Labor Day weekend in Michigan signals the end of summer for many people who already are putting away boats, taking out docks and preparing for winter.
The lakes are emptying fast even though we’re coming off a week of 90-degree weather and balmy days.
Football season is underway, hunting seasons are opening, kids are in school and people have other things to do. That translates to less fishing pressure on the water.
It still amazes me, but it’s good news to fishermen because early September also signals the beginning of a very good fishing season.
It’s no different than what occurs in other parts of the country; it just happens later in warmer weather climates.
I’m not saying the fall fishing season is in full swing, but it is beginning in the north. Despite the hot weather, bass and baitfish are beginning to make that move. While we put a lot of emphasis on water temperature, the fish use shorter days as a signal to start that fall transition. That’s what triggers Mother Nature’s time clock.
That clock impacts the primary forage in each lake, north or south, and dictates what the bass will do. In the south, shad start migrating toward tributaries and the bass respond by following them.
In the north its perch and bluegills that are gathering in large schools on or very close to shallow water.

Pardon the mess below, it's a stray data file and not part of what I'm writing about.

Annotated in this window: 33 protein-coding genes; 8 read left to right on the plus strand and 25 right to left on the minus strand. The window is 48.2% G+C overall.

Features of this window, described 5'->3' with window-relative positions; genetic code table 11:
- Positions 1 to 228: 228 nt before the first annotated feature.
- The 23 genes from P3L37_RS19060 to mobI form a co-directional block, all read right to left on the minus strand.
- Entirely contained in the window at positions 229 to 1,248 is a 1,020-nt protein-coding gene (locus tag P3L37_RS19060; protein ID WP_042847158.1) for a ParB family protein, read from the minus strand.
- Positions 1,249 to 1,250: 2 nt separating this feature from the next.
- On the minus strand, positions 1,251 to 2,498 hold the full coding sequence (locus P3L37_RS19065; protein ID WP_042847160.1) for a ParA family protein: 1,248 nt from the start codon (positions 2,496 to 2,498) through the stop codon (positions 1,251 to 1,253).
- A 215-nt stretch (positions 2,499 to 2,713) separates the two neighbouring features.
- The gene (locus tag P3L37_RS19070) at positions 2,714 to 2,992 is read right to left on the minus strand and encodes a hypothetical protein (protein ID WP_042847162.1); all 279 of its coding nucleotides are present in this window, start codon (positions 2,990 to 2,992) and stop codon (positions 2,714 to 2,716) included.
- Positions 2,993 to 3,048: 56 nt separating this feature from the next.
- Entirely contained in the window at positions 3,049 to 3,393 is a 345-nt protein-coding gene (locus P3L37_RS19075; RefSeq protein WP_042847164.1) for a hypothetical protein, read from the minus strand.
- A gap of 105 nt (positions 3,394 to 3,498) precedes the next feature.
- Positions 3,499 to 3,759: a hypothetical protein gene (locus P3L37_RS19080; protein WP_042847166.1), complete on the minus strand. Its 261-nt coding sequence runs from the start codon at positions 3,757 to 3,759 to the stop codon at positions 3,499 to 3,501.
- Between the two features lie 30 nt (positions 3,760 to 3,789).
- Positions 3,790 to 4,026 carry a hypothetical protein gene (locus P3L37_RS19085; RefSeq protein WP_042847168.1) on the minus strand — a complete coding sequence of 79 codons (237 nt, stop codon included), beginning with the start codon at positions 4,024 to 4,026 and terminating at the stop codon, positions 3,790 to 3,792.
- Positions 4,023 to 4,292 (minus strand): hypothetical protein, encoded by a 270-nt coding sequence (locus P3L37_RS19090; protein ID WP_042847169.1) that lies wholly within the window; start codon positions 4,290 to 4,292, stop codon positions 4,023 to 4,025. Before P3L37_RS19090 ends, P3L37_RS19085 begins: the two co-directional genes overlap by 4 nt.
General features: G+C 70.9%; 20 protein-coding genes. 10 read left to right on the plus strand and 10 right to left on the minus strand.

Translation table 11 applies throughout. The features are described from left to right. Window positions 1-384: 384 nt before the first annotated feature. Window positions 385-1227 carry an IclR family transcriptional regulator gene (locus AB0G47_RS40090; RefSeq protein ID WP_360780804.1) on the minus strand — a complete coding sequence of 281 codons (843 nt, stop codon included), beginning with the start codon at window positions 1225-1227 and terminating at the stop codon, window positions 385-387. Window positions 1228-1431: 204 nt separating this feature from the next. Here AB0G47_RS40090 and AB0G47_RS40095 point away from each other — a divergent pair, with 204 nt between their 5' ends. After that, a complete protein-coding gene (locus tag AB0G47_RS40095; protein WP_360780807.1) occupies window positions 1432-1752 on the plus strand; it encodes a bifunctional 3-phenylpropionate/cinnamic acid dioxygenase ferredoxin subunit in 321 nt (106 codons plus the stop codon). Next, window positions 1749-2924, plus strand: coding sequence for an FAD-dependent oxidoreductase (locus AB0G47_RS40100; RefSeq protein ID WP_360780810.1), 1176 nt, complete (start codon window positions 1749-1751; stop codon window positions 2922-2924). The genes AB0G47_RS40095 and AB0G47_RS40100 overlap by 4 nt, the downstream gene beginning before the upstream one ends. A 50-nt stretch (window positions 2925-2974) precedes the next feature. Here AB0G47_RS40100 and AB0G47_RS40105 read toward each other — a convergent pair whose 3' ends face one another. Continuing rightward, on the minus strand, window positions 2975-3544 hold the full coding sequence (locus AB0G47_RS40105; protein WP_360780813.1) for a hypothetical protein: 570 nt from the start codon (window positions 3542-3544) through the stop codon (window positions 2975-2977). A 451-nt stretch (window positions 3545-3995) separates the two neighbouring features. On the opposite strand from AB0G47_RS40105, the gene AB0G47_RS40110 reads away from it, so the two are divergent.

Water clarity determines how fast the shad and bass move into creeks. The more stained the water, the sooner that transition takes place.
You know it’s on when you see shad flicking on top and herons perched in backs of creeks.
For example, I just came back from Table Rock in Missouri where the main lake is clear. It was 90 degrees outside and the water temp was in the 80s, yet bait was already giving in the backs of tributaries that have more color.
The more I fished, the more obvious it became that it was happening. You could put the trolling motor on high and see shad running away from your spinnerbait when you pulled it through the shallows. I could run from creek to creek and catch a handful of bass in each one.
Now’s when electronics and polarized sunglasses become key tools in your arsenal, especially in northern lakes, where you can go to the edge of a dropoff or grassline and use those tools to see the bait.
For example, I was on a northern Michigan lake last week and saw clouds of bait suspended near the surface close to the dropoffs adjacent to flats.
When I saw that, I caught bass.
So my point is this: The sooner you can find schools of bait, you’ll find some bass and those predator numbers will grow as fall progresses.
One exception can occur on river-run lakes like Kentucky Lake where bait is everywhere. You can find shad on river ledges, flats and far back in creeks. In that situation, you have to hunt for the best types of structures that are holding quantities of bait.
Since most bass in river-run lakes utilize current to wash shad to them, they stay on river ledges and main lake areas longer and don’t transition to backs of creeks as quickly. Keep that in mind.
There are always fish in multiple stages this time of year, but generally speaking, the easy bass are the shallow ones hanging around bait in stained water and around cover.
Remember, it’s all about the attitude!